Catoctin Furnace / Johnson Brothers

While the first homesteads that would become Mechanicstown were coming together in the 1740s and 1750s, a couple miles south – at roughly the same time – a group of brothers collaborated to create the Catoctin Furnace. The most well-known of the Johnson brothers from Maryland is Thomas, who was a celebrated figure in Colonial then post-Colonial Maryland. As an illustration of Thomas Johnson’s significance, after George Washington died in December 1799, Johnson delivered the eulogy at his funeral.

In the years preceding the revolution, Thomas and a partner acquired deeds to large tracts of land from which they could extract minerals, like iron ore, which they anticipated would fuel the country’s development. Back then, of course, you didn’t go to Home Depot and buy a hammer or shovel off a wall. Instead, someone in the community transformed the raw material into useable products, like blocks of iron, then into tools, or a skilled artisan made the tools almost on demand. During the Colonial era, custom dictated that iron goods, like pots for cooking and tools for working the land, were purchased from England, which eventually became not just impractical but a burden. People figured out they could make it themselves, especially with deposits of the raw materials in ample supply. So, small-scale forges came into being for tasks like building and maintenance of mills or blacksmithing, and villages often had a tradesman who could produce what his neighbors needed. Thomas Johnson and others of similar intellect and means realized there was an entrepreneurial opportunity to manufacture on a larger scale.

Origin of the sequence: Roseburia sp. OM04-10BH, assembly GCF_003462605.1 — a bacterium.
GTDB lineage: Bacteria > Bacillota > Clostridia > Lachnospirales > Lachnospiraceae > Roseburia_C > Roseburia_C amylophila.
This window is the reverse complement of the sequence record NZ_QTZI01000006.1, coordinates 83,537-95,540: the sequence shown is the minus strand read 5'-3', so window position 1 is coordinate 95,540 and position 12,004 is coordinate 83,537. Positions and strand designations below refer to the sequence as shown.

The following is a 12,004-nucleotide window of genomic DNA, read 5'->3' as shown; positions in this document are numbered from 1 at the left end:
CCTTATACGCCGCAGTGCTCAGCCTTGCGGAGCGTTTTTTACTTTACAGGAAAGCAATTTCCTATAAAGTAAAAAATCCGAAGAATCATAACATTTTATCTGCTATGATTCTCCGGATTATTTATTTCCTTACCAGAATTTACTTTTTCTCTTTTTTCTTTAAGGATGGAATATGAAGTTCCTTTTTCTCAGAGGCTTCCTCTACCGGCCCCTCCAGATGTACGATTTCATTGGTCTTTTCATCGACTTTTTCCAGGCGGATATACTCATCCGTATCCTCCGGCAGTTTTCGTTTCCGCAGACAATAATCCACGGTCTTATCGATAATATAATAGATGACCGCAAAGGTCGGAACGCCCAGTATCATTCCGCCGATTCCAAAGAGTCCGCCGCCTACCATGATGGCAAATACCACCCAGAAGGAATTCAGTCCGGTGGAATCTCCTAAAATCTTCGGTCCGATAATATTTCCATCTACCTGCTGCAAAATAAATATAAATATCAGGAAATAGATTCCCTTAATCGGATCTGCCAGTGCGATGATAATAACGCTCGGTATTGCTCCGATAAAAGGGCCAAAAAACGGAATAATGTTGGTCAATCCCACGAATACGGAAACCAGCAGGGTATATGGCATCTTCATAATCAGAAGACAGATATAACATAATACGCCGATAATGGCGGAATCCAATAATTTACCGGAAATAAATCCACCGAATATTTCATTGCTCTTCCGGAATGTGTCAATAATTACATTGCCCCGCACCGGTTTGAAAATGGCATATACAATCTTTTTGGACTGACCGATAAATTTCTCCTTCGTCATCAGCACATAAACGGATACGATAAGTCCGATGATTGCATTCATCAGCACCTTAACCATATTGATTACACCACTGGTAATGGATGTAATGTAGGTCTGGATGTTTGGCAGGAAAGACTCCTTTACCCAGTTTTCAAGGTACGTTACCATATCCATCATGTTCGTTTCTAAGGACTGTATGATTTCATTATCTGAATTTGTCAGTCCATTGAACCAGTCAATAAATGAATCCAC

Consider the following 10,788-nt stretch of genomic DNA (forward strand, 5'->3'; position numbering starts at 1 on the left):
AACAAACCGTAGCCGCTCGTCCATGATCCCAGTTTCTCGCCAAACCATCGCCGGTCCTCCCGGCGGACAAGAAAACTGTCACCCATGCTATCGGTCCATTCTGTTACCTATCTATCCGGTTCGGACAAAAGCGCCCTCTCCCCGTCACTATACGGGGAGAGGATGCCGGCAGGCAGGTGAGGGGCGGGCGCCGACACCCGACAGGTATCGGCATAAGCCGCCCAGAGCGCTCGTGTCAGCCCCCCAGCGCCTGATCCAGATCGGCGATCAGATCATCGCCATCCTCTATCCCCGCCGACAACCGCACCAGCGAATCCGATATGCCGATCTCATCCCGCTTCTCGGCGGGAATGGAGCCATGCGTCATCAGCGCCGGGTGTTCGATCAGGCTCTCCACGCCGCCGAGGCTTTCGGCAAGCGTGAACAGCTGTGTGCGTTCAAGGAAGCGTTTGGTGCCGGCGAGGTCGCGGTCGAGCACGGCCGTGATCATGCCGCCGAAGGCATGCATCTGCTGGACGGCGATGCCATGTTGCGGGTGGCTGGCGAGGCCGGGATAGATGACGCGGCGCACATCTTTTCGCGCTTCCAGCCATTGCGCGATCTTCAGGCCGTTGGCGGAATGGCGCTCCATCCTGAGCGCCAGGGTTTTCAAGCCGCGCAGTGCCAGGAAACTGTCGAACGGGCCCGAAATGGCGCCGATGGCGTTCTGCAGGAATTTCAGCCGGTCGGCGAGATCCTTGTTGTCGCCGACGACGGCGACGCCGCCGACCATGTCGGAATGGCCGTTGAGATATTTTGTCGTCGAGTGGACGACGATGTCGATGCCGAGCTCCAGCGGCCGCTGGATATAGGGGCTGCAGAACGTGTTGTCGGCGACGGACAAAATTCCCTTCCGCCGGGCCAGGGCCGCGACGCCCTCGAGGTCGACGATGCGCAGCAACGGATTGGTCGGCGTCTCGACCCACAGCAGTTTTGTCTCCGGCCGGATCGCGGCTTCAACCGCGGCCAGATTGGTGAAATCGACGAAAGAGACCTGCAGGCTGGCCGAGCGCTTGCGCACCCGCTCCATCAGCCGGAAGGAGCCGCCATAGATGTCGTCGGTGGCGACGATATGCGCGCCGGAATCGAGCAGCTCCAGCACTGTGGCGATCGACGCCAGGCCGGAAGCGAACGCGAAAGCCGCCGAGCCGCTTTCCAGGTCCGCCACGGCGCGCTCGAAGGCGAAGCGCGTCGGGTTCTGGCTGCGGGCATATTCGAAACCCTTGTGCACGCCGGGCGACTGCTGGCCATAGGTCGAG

In 1768 Johnson and a partner obtained 100 acres in northern Frederick County from Lord Baltimore for the purpose of establishing a furnace. After serving as Maryland’s first governor between 1777 and 1779, Johnson moved to Frederick permanently. Two of his brothers, Baker and Roger – who both had studied law in their older brother’s Annapolis office – already lived in the area. Baker moved there in 1776 to start a law practice. At the same time, a third brother, James, was active in a venture to build a furnace in newly created Washington County but he also moved to Frederick to join his brothers in a partnership. Eventually, Thomas Johnson recorded a deed for 7,700 acres for a property called “Mountain Tract.” He and his brothers set about constructing the Catoctin Furnace to produce pig iron, a raw material from which numerous tools or products could be forged, and it began operating in 1776, ironically.

The furnace was what you would imagine – a giant oven. The operator needed tremendous heat to melt and mold the iron ore into a usable form, which could be blanks of iron or casts of actual tools and implements. The Thurmont area and Mountain Tract proved ideal: the ore lode was rich, a vast forest covered the mountains, and the streams offered power for machinery, such as bellows. For its first 100 years the furnace relied on charcoal as its fuel, and the Catoctin forest provided the timber harvests that workers transformed into charcoal. Although Thomas Johnson and his brothers served in military roles for a time during the Revolutionary War – James, Roger, and Baker all served as officers under their brother’s command – a more significant contribution by them to the war effort appears to be casting cannon balls and cannons at the Catoctin Furnace.

James operated the furnace until 1793. He had acquired 1000 acres of land nearby and built a homestead for himself called Springfield and moved into the house in 1793 as well. It still stands today and operates as Springfield Manor. James died in 1809. Thomas appears to have been an investor only and never involved in the operation itself, and the remaining lawyer-brothers weren’t iron masters, so they eventually leased operations to partners Benjamin Blackford and Thomas Thornburgh between 1801 and 1811. Baker Johnson become the sole owner in 1803, and he built the mansion called Auburn in 1805, which still stands. Baker died in June 1811, and his will expressed a desire that Blackford would purchase the furnace; however, it eventually sold to brothers Willoughby and Thomas Mayberry in August of the same year, ending the Johnson brothers involvement altogether.

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